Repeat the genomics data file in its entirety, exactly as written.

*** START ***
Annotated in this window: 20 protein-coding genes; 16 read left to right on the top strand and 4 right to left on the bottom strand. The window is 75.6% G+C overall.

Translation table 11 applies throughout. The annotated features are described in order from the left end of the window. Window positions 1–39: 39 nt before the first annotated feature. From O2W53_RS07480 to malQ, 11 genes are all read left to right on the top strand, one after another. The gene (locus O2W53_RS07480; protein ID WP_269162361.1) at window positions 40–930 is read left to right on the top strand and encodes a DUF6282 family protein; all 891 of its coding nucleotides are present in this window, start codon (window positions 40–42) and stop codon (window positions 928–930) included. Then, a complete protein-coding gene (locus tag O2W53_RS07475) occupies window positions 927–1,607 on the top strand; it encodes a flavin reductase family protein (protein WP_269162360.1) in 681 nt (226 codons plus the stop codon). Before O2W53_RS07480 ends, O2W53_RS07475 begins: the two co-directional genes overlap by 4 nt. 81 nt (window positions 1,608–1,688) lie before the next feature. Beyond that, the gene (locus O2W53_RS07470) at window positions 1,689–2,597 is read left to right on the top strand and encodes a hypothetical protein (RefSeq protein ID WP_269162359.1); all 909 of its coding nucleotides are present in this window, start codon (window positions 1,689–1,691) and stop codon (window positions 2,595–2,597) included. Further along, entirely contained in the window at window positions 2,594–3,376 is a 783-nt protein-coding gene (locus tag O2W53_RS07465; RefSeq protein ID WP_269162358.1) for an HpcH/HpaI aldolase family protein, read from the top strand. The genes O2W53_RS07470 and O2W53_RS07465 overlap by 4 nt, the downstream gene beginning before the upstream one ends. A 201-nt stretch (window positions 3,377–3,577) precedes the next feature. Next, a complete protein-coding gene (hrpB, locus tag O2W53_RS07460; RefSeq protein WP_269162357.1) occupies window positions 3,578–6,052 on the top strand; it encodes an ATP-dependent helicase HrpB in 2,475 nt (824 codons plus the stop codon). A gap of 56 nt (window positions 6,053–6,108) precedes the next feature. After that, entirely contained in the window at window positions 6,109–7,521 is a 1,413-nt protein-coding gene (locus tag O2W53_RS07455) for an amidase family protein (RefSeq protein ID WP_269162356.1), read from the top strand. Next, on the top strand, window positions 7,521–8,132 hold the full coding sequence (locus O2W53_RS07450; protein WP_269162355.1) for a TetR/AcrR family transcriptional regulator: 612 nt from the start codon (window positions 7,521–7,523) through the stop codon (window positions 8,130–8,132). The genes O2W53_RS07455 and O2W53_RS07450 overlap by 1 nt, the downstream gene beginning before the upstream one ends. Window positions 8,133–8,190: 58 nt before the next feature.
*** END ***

Annotated in this window: 20 protein-coding genes; 16 read left to right on the top strand and 4 right to left on the bottom strand. The window is 75.6% G+C overall.

Translation table 11 applies throughout. The annotated features are described in order from the left end of the window. Window positions 1–39: 39 nt before the first annotated feature. From O2W53_RS07480 to malQ, 11 genes are all read left to right on the top strand, one after another. The gene (locus O2W53_RS07480; protein ID WP_269162361.1) at window positions 40–930 is read left to right on the top strand and encodes a DUF6282 family protein; all 891 of its coding nucleotides are present in this window, start codon (window positions 40–42) and stop codon (window positions 928–930) included. Then, a complete protein-coding gene (locus tag O2W53_RS07475) occupies window positions 927–1,607 on the top strand; it encodes a flavin reductase family protein (protein WP_269162360.1) in 681 nt (226 codons plus the stop codon). Before O2W53_RS07480 ends, O2W53_RS07475 begins: the two co-directional genes overlap by 4 nt. 81 nt (window positions 1,608–1,688) lie before the next feature. Beyond that, the gene (locus O2W53_RS07470) at window positions 1,689–2,597 is read left to right on the top strand and encodes a hypothetical protein (RefSeq protein ID WP_269162359.1); all 909 of its coding nucleotides are present in this window, start codon (window positions 1,689–1,691) and stop codon (window positions 2,595–2,597) included. Further along, entirely contained in the window at window positions 2,594–3,376 is a 783-nt protein-coding gene (locus tag O2W53_RS07465; RefSeq protein ID WP_269162358.1) for an HpcH/HpaI aldolase family protein, read from the top strand. The genes O2W53_RS07470 and O2W53_RS07465 overlap by 4 nt, the downstream gene beginning before the upstream one ends. A 201-nt stretch (window positions 3,377–3,577) precedes the next feature. Next, a complete protein-coding gene (hrpB, locus tag O2W53_RS07460; RefSeq protein WP_269162357.1) occupies window positions 3,578–6,052 on the top strand; it encodes an ATP-dependent helicase HrpB in 2,475 nt (824 codons plus the stop codon). A gap of 56 nt (window positions 6,053–6,108) precedes the next feature. After that, entirely contained in the window at window positions 6,109–7,521 is a 1,413-nt protein-coding gene (locus tag O2W53_RS07455) for an amidase family protein (RefSeq protein ID WP_269162356.1), read from the top strand. Next, on the top strand, window positions 7,521–8,132 hold the full coding sequence (locus O2W53_RS07450; protein WP_269162355.1) for a TetR/AcrR family transcriptional regulator: 612 nt from the start codon (window positions 7,521–7,523) through the stop codon (window positions 8,130–8,132). The genes O2W53_RS07455 and O2W53_RS07450 overlap by 1 nt, the downstream gene beginning before the upstream one ends. Window positions 8,133–8,190: 58 nt before the next feature.